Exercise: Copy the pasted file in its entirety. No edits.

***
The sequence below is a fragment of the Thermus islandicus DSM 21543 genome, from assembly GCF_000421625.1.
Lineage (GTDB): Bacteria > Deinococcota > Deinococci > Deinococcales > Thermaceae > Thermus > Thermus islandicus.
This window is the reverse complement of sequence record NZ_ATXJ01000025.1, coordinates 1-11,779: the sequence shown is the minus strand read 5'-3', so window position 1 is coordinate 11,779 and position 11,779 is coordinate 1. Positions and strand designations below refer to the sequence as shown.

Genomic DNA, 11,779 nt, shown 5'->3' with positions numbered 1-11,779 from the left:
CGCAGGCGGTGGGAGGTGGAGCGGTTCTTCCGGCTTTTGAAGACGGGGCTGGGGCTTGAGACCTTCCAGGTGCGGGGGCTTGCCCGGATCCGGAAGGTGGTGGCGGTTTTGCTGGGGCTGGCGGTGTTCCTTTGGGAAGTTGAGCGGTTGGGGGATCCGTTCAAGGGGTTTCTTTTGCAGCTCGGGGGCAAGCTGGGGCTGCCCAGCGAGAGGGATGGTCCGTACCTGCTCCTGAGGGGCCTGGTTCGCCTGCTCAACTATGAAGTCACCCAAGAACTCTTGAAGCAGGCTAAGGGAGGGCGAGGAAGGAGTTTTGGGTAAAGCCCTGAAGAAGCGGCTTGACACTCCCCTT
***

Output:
The sequence below is a fragment of the Thermus islandicus DSM 21543 genome, from assembly GCF_000421625.1.
Lineage (GTDB): Bacteria > Deinococcota > Deinococci > Deinococcales > Thermaceae > Thermus > Thermus islandicus.
This window is the reverse complement of sequence record NZ_ATXJ01000025.1, coordinates 1-11,779: the sequence shown is the minus strand read 5'-3', so window position 1 is coordinate 11,779 and position 11,779 is coordinate 1. Positions and strand designations below refer to the sequence as shown.

Genomic DNA, 11,779 nt, shown 5'->3' with positions numbered 1-11,779 from the left:
CGCAGGCGGTGGGAGGTGGAGCGGTTCTTCCGGCTTTTGAAGACGGGGCTGGGGCTTGAGACCTTCCAGGTGCGGGGGCTTGCCCGGATCCGGAAGGTGGTGGCGGTTTTGCTGGGGCTGGCGGTGTTCCTTTGGGAAGTTGAGCGGTTGGGGGATCCGTTCAAGGGGTTTCTTTTGCAGCTCGGGGGCAAGCTGGGGCTGCCCAGCGAGAGGGATGGTCCGTACCTGCTCCTGAGGGGCCTGGTTCGCCTGCTCAACTATGAAGTCACCCAAGAACTCTTGAAGCAGGCTAAGGGAGGGCGAGGAAGGAGTTTTGGGTAAAGCCCTGAAGAAGCGGCTTGACACTCCCCTT